Sunday, November 21, 2010

Walking and The Museum of Everything

Halfway through the marking, I'd had enough, so I hopped on the tube down to Chalk Farm to visit The Museum of Everything. I had been curious to see this Museum, which I believe has been curated by Peter Blake, the collage artist responsible for the cover of the Beatles' Sergeant Pepper's Lonely Hearts Club Band. 
I hated the first corridor which featured posters and photographs of small people and giants: the famous 'General Tom Thumb' was there and it seemed crass to be gawping at the same images Victorians gawped at, in this so-called enlightened age. After all, those people had feelings, didn't they? I don't think it's necessary to recycle these pictures to be re-gawped at, frankly.
In the first room there was a beautiful model of a wooden steam-roundabout with carved little horses ridden by little chaps with tam o' shanters, sandwiched between the occasional tram car. There were oil lamps fixed above them, presumably to light them up as they merry-went-round. It was inspirational and I loved it.
There were lace-decorated cards, dusty and crusty with age in frames, and a small room full of shell-pictures and figurines: crinolined ladies, rabbits, coy-looking cats and intricate clipper ships with sails made of smooth flat clam shells.
A room full of ventriloquists' dummies and Punch-and-Judy puppets spooked me with their rictus grins and hysterical-looking cheerfulness.
One ventriloquists' dummy sitting in a miniature basked chair bore a passing resemblance to Jools Holland (oops! I'm sure the man has feelings!).
A rather fetching paper-mache dog shared a cabined with an evil-looking and frightening baby with a piercing squint. I felt empathy and horror in equal measures for the Judy puppets with their tiny helpless feet and the dead arms sprouting from their chests.
Next up was erotic Berlin Woolwork and some witty Alice in Wonderland Pieces, all of which were colourful and well-made.
A large room displayed hand-painted banners which advertised circus acts: a man fights a bear, and people with distended stomachs, frilled arms and huge feet are 'All Alive'; Don Carlos's Dog and Monkey Hotel, 'Strange little People', dogs in ruffs, a 'Midget Bull', a 'Two-headed Calf' and 'The Most Terrifying Creature Alive'... by this time I was speculating that perhaps that one was Peter Blake himself. The celebration of the macabre was beginning to depress me beyond redemption.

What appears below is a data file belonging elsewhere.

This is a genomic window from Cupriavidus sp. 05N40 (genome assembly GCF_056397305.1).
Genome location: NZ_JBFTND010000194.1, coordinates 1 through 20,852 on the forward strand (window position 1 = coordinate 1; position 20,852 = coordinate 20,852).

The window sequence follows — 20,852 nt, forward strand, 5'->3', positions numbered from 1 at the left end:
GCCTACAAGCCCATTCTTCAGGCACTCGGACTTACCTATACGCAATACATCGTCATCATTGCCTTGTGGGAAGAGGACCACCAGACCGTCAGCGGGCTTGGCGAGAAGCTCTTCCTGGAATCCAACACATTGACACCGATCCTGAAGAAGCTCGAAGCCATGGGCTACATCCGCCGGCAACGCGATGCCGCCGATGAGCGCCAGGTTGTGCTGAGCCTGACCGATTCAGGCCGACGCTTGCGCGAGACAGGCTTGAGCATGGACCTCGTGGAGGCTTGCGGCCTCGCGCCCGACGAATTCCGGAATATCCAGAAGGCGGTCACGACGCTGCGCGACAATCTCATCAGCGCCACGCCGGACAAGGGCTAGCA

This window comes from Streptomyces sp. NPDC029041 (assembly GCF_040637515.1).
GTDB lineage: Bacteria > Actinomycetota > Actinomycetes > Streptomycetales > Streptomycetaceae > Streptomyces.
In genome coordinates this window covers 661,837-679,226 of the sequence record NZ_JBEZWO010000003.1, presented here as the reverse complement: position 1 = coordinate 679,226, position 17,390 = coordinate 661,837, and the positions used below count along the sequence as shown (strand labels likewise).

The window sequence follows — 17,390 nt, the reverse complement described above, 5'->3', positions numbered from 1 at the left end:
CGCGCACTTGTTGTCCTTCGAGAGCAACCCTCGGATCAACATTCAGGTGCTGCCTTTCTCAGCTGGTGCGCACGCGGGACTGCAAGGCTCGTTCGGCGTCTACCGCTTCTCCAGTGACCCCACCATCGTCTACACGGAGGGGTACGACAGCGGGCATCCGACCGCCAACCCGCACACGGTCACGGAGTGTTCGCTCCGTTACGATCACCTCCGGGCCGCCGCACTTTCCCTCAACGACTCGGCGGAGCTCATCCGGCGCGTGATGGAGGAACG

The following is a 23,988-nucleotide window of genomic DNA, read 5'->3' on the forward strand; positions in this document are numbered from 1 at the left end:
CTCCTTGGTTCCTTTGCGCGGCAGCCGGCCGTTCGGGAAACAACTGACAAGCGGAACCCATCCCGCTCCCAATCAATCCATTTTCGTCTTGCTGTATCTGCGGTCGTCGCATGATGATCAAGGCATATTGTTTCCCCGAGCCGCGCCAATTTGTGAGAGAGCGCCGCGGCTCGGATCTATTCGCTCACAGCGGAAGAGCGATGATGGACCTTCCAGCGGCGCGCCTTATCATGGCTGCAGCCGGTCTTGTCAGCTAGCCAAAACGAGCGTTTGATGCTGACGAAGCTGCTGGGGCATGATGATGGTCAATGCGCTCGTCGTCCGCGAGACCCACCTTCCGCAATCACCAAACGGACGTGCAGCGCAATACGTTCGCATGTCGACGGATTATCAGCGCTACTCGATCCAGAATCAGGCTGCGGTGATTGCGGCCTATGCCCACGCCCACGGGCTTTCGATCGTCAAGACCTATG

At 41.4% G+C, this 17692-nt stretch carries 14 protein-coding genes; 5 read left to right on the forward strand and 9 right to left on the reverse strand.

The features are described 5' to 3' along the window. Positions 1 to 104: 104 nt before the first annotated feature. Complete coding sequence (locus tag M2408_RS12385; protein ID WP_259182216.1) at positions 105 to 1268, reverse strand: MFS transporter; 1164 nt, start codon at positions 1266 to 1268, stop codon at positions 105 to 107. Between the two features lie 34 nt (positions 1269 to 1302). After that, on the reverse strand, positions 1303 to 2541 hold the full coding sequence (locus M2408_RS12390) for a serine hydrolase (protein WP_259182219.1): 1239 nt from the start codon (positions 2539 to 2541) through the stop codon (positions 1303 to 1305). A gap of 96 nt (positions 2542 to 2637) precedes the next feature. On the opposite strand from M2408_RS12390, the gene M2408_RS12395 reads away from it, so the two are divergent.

The exhibition was redeemed temporarily by, up some stairs, a display of beautiful fairground signage handpainted in rich colours: steamboats, traction engines, Kings and Queens and a painted 'Carters Dodgems' sign that featured the head of Little Richard between the words. Lovely- I'm going back with my sketchbook to sketch the perfectly-executed painted typography (there's a thousand pound fine for taking photographs, as numerous notices tell me).
The cases of stuffed animals: well, I remember wanting to see these when I was a student in Brighton. Today, they seemed like fusty cases of (in the case {sic} of the red squirrels) endangered species stuffed and posed as schoolchildren with black beady glass eyes, their rust coloured fur fading to beige.
Two headed lamb, three legged duck: was this part of some evil childrens' nursery rhyme? There was a hunt populated by a team of stuffed dead puppies called 'The Sporting Party'. Ugh. At the point where a set of stuffed animals act out boxing scenes in a series of glass cases, I decided that I'd had enough, and walked down to Camden.
That's where I saw this cheerful steel pan band, braving the cold and wearing their Hawaiian shirts over their jackets. They are called The Caribe Allstars and this is my namecheck to them.

Hi Guys! You brightened up my day- thank you!


Claire said...

I remember seeing those stuffed animals in Brighton too. I feel quite sorry for dead stuffed creatures these days, it doesn't seem a very dignified end to their little lives really.

Jude Cowan said...

Thanks for the insight into the Museum of Everything.